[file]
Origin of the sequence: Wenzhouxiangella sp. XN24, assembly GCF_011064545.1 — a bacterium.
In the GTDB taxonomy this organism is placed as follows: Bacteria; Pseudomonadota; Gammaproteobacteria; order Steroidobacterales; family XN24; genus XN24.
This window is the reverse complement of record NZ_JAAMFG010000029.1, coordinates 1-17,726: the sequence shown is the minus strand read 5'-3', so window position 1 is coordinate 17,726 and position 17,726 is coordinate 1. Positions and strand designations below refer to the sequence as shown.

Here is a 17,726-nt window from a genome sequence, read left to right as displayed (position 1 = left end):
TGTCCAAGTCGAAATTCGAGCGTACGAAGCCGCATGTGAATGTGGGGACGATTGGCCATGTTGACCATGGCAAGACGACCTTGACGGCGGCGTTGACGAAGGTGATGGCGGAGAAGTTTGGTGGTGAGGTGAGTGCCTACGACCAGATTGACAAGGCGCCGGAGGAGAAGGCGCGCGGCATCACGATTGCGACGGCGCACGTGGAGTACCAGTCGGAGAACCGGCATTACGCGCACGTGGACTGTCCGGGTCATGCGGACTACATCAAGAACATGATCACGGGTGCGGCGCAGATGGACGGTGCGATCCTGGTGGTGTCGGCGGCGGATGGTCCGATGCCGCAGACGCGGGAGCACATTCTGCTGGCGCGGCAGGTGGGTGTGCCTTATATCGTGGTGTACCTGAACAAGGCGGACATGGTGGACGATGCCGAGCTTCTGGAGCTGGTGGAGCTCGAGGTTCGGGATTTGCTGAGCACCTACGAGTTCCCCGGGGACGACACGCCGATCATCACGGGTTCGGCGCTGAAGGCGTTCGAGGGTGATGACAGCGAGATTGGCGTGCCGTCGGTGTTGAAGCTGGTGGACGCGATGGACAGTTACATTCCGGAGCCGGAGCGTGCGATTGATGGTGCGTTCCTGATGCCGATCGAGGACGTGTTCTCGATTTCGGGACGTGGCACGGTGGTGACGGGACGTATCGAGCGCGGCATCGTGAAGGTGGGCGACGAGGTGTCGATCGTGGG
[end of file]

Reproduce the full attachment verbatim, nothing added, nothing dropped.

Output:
Origin of the sequence: Wenzhouxiangella sp. XN24, assembly GCF_011064545.1 — a bacterium.
In the GTDB taxonomy this organism is placed as follows: Bacteria; Pseudomonadota; Gammaproteobacteria; order Steroidobacterales; family XN24; genus XN24.
This window is the reverse complement of record NZ_JAAMFG010000029.1, coordinates 1-17,726: the sequence shown is the minus strand read 5'-3', so window position 1 is coordinate 17,726 and position 17,726 is coordinate 1. Positions and strand designations below refer to the sequence as shown.

Here is a 17,726-nt window from a genome sequence, read left to right as displayed (position 1 = left end):
TGTCCAAGTCGAAATTCGAGCGTACGAAGCCGCATGTGAATGTGGGGACGATTGGCCATGTTGACCATGGCAAGACGACCTTGACGGCGGCGTTGACGAAGGTGATGGCGGAGAAGTTTGGTGGTGAGGTGAGTGCCTACGACCAGATTGACAAGGCGCCGGAGGAGAAGGCGCGCGGCATCACGATTGCGACGGCGCACGTGGAGTACCAGTCGGAGAACCGGCATTACGCGCACGTGGACTGTCCGGGTCATGCGGACTACATCAAGAACATGATCACGGGTGCGGCGCAGATGGACGGTGCGATCCTGGTGGTGTCGGCGGCGGATGGTCCGATGCCGCAGACGCGGGAGCACATTCTGCTGGCGCGGCAGGTGGGTGTGCCTTATATCGTGGTGTACCTGAACAAGGCGGACATGGTGGACGATGCCGAGCTTCTGGAGCTGGTGGAGCTCGAGGTTCGGGATTTGCTGAGCACCTACGAGTTCCCCGGGGACGACACGCCGATCATCACGGGTTCGGCGCTGAAGGCGTTCGAGGGTGATGACAGCGAGATTGGCGTGCCGTCGGTGTTGAAGCTGGTGGACGCGATGGACAGTTACATTCCGGAGCCGGAGCGTGCGATTGATGGTGCGTTCCTGATGCCGATCGAGGACGTGTTCTCGATTTCGGGACGTGGCACGGTGGTGACGGGACGTATCGAGCGCGGCATCGTGAAGGTGGGCGACGAGGTGTCGATCGTGGG